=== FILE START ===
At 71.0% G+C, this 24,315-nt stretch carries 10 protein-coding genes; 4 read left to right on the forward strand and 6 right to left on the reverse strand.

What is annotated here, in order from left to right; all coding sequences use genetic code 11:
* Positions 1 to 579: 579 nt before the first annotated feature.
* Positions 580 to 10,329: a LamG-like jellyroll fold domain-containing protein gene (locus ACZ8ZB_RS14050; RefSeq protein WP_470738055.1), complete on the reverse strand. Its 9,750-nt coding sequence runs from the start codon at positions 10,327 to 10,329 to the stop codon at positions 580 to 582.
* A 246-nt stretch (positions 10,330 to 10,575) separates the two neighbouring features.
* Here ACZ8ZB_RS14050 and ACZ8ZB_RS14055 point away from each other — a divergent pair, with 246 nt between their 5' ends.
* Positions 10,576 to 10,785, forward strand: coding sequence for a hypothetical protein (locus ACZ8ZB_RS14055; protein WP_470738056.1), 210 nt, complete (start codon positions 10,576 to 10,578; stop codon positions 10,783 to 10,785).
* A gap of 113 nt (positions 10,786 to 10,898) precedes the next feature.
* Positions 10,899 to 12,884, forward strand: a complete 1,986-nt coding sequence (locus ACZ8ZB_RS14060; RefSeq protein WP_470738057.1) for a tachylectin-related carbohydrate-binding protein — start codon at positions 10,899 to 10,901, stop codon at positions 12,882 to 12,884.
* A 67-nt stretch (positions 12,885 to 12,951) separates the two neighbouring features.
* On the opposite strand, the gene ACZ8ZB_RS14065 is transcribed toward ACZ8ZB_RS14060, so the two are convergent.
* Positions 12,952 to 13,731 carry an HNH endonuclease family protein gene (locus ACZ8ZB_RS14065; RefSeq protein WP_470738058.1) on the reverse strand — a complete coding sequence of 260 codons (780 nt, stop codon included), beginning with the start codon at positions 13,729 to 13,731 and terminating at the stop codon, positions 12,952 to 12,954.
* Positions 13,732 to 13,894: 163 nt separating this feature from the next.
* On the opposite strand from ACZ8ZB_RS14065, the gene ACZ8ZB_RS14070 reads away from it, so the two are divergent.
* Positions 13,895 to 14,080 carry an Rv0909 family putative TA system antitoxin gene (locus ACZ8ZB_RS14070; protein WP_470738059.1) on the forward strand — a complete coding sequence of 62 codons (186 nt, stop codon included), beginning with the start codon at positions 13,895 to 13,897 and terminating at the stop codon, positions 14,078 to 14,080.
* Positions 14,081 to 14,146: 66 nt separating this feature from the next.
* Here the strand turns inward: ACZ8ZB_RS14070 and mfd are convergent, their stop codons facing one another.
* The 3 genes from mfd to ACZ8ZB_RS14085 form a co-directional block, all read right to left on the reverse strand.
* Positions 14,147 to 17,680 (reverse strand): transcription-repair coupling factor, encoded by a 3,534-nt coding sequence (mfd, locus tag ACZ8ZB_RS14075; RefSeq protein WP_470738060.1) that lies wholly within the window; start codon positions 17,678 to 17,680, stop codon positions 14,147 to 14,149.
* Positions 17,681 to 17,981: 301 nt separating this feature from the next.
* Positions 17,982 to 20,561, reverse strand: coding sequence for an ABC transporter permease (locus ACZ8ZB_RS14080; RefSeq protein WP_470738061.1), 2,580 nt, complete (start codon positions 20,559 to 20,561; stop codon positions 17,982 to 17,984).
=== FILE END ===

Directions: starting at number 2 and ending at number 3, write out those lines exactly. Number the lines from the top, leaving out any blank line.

What is annotated here, in order from left to right; all coding sequences use genetic code 11:
* Positions 1 to 579: 579 nt before the first annotated feature.